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Will I be able to do the things I love with a cochlear implant?

After rapidly losing her hearing in her late 50s, Moira says her bilateral cochlear implants have ‘pulled her out of a world of listening darkness into listening sunshine'.
Moira Kirby
  • Hearing

After rapidly losing her hearing in her late 50s, Moira says her bilateral cochlear implants have ‘pulled her out of a world of listening darkness into listening sunshine’ and that she can now get back to doing all the things she loves most.

Moira noticed she was losing her hearing when she was working as a medical receptionist and in 2011, following a diagnosis of mild, steeply sloping to profound hearing loss, Moira began using a hearing aid in her left ear.

Although it was beneficial at first, over time Moira observed that her hearing aid was no longer providing her with the support she needed to navigate her work and daily life.

‘All of a sudden, my hearing just deteriorated. And I found after 18 months, hearing aids weren't doing anything,’ she says.

After being assessed by NextSense audiologist, Maree McTaggart, and identified as a suitable candidate for a cochlear implant in her left ear, Moira was referred to Associate Professor Kelvin Kong, an esteemed ear nose and throat surgeon.

One of the first questions Moira asked Kelvin and our team of experts at NextSense was: would the implant stop her from doing any of the activities she enjoys.

'When he was speaking to me about having the implant, I said, “But can I still have my haircut? Can I still color my hair? Can I still go swimming?”’ says Moira.

After discussing her questions, Moira was reassured that her implant wouldn’t hold her back from doing the things she loves. There are several ways you can adapt and enhance your speech processor (the external element of the implant) with accessories and settings to meet your needs. In fact, over time she would discover that far from holding her back, her implants would open a whole new world of sound.

In 2013, Moira received her first cochlear implant.

'When I got my first cochlear implant, some things sounded different—that’s something I had to get my head around,’ she said.

While it was an adjustment, Moira grew to depend on the implant, and it became key to enabling her to stay in the workforce and retire on her own terms. It also allowed her to engage in new hobbies that were previously hindered by her hearing loss—such as playing the piano again.

As her hearing deteriorated in her right ear, and a hearing aid was no longer providing the assistance she needed, in 2021, Moira decided it was time to receive a second implant in her right ear.

Since receiving bilateral implants, Moira has worked hard to re-educate her brain and adjust to the new sounds. Her hearing is now the best it has been in decades.

I can't believe how normal everything is with my implants. Everything sounds so clear and precise—at times I go about my daily life and come home and think “Oh, I've got cochlear implants and I haven't even thought about them today." I am more confident.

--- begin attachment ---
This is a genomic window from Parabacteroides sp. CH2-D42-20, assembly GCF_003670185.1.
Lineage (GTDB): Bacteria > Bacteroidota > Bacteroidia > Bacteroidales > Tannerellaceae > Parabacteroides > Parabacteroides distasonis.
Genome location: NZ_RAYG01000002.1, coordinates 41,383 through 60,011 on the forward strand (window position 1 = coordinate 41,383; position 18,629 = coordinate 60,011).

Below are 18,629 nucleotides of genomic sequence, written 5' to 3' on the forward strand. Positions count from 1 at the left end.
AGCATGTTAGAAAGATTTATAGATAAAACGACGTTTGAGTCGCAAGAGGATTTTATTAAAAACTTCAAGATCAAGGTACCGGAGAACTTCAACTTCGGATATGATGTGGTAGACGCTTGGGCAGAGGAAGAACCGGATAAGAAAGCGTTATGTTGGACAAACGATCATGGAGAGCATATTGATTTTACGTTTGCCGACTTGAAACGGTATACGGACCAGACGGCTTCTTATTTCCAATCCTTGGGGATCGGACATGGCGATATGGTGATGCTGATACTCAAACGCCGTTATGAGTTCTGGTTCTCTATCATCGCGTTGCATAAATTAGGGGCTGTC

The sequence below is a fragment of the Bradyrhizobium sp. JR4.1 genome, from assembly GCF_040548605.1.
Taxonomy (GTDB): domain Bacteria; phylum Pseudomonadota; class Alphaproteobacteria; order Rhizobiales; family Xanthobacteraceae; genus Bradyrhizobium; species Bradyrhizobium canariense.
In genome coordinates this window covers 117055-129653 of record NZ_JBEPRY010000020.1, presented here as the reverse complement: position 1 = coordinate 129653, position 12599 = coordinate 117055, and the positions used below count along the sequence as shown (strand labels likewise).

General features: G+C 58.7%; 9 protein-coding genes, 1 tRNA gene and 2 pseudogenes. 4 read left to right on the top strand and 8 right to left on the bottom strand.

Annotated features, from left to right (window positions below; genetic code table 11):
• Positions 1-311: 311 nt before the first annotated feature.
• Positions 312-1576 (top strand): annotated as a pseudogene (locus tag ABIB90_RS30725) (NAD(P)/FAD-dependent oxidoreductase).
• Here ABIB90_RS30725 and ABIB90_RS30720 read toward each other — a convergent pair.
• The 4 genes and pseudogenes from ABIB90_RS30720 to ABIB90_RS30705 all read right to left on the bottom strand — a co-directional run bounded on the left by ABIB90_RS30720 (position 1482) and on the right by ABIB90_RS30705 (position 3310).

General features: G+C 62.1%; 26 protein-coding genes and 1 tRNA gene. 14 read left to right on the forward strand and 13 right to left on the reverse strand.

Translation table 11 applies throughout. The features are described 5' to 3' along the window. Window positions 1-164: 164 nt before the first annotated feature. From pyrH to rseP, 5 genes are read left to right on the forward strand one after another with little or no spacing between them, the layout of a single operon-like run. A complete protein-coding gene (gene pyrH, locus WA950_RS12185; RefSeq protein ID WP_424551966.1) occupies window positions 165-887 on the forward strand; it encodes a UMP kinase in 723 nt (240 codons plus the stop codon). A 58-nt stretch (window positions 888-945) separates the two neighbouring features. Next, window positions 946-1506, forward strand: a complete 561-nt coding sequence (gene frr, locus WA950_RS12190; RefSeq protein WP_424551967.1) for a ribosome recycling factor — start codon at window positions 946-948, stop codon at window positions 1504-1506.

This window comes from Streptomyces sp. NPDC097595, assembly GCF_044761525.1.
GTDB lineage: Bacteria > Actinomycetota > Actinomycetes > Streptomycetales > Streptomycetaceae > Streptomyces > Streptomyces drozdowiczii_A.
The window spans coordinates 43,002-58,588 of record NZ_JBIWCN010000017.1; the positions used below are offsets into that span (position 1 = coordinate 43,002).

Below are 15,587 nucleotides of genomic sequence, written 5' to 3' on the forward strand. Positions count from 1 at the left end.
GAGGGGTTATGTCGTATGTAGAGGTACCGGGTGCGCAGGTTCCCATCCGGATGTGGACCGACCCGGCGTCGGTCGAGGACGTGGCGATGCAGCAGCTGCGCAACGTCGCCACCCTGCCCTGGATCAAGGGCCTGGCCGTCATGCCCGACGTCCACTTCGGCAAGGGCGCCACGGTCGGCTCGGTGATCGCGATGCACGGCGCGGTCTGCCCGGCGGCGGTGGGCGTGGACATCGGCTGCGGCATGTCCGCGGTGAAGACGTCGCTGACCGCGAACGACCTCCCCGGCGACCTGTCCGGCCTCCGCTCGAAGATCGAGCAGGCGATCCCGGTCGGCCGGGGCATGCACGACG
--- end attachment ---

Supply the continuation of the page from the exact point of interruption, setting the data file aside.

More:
I have come out of a world of hearing darkness, and into a world of listening sunshine!

Moira is taking full advantage of all the latest features and benefits of her devices. She utilises several accessories including a roger pen and portable microphone and adjusts her cochlear implant’s speech processor settings based on the environment.

‘I can change the scanning to suit a group conversation, or if I am talking to someone one on one in a noisy café, I can set it so that it blocks out background noise,’ she says.

‘My favorite thing is being able to link my cochlear and mobile phone through Bluetooth—now I can have ‘normal’ conversations on the phone.’

Moira is so passionate about the positive impact cochlear implants can have on recipients' lives that she volunteers her own time to answer any questions candidates and recipients have through leading the local CICADA cochlear implant support group in Newcastle.

‘I set it up because I wanted to help people understand more about cochlear implants. I wanted them to understand what they were about so that they could make a decision,’ she says.

Maree McTaggart, Moira’s audiologist, explains that the community support led by individuals with lived experience like Moira are a critical and valued part of our cochlear implant program.

‘Moira is a joy to work with and is extremely willing to be contacted by potential recipients. She has led our morning teas and been founder of local CICADA group—keeping participants in touch,’ Maree says. ‘She has gone above and beyond, and we can’t thank Moira enough for all of the volunteer hours she puts in to help others navigate their cochlear Implant journey.’

Outside of her volunteer work, Moira has been putting her newfound hearing to good use, learning basic Greek language skills for her upcoming Greek holiday.

‘I look forward to picking up a bit more Greek [language], listening to Greek music, visiting the sacred sites, and just doing Zorba dancing everywhere I go,’ says Moira.

‘I wouldn't be doing what I'm doing and who I am without my cochlear implants and the support of NextSense—I'm stoked.’

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